One would think that conservatives would be in favor of a tax cut of any kind. After all, aren’t “limited government” and “tax cuts” part of their mantra?
James C. Capretta “is a resident fellow and holds the Milton Friedman Chair at the American Enterprise Institute (AEI), where he studies health care, entitlement, and US budget policy, as well as global trends in aging, health, and retirement programs.”
In his article “Repeal of the Cadillac Tax Would Be a Strategic Mistake for Both Parties,” Capretta chides Democrats for denouncing Trump’s 2017 tax cut “as a reckless giveaway for corporations and upper income households,” when “the repeal of the Cadillac tax would also drain the Treasury, by $200 billion over ten years, according to CBO, including a $35 billion reduction in payroll taxes for the Social Security trust funds.” Republicans in Congress “fail to understand that the Cadillac tax is a market-driven reform.” It is a “tax subsidy” that employer-paid health-insurance premiums are “exempt from income and payroll taxes.”
Writing for the Heritage Foundation, a trio of authors calls for Congress to repeal the Cadillac tax but at the same time cap “the amount that can be spent pre-tax on employee health benefits.” If an employer health-care plan costs more than the limit, then the difference should be taxable income to employees.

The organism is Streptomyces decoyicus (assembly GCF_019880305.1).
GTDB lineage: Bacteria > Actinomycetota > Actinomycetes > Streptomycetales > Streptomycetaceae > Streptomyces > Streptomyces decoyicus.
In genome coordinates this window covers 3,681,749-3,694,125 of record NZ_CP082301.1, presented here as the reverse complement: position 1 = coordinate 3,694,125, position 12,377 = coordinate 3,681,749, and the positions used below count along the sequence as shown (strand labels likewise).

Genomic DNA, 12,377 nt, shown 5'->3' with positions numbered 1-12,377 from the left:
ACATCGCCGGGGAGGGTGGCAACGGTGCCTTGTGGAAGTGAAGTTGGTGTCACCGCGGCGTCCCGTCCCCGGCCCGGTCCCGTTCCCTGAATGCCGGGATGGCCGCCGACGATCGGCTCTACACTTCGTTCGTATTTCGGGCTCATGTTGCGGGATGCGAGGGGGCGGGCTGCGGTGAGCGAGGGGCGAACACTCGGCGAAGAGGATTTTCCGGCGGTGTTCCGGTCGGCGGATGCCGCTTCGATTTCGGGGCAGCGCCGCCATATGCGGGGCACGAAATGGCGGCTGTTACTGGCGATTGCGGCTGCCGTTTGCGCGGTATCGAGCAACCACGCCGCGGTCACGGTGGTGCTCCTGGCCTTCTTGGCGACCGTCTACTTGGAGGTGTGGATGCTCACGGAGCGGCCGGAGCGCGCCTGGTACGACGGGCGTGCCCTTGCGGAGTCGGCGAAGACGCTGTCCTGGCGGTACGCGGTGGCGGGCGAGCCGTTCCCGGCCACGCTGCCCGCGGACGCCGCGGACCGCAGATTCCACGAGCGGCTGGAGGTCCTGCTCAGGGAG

It is not surprising that conservatives would argue against the elimination of a tax or for the replacement of one tax with another. Conservatives have no philosophical objection to taxation.
To the libertarian, a tax is a tax is a tax. A tax can never be a market-driven reform. There is no such thing as a good tax, an efficient tax, an optimal tax, a necessary tax, a reasonable tax, or a fair tax. On this last point, as stated by the late Austrian economist Murray Rothbard, “There can be no such thing as ‘fairness in taxation.’ Taxation is nothing but organized theft, and the concept of a ‘fair tax’ is therefore every bit as absurd as that of ‘fair theft.’”
This is the libertarian view of taxes: taxation is government theft. Libertarians reason that acquiring someone’s property by force is wrong, whether done by individuals or governments. Libertarians maintain that the government is not entitled to a portion of any American’s income. All Americans should be free to keep the fruits of their labor and spend their money as they see fit. The Cadillac tax is especially egregious because it is a targeted tax designed to influence behavior.
Libertarians are not stupid. We know that employer-provided health-insurance benefits are deductible for employers and not taxed for employees. We know that they result in a tax loophole because this health-care spending goes untaxed. We know that they encourage employers to provide more compensation in the form of health insurance.
But even without the Cadillac tax, why should there be a cap on the tax code’s income-tax exclusion for employer-provided insurance? Employers should be able to spend whatever they want on employee health-care plans. Until such time as there is no tax code, Americans need more tax loopholes.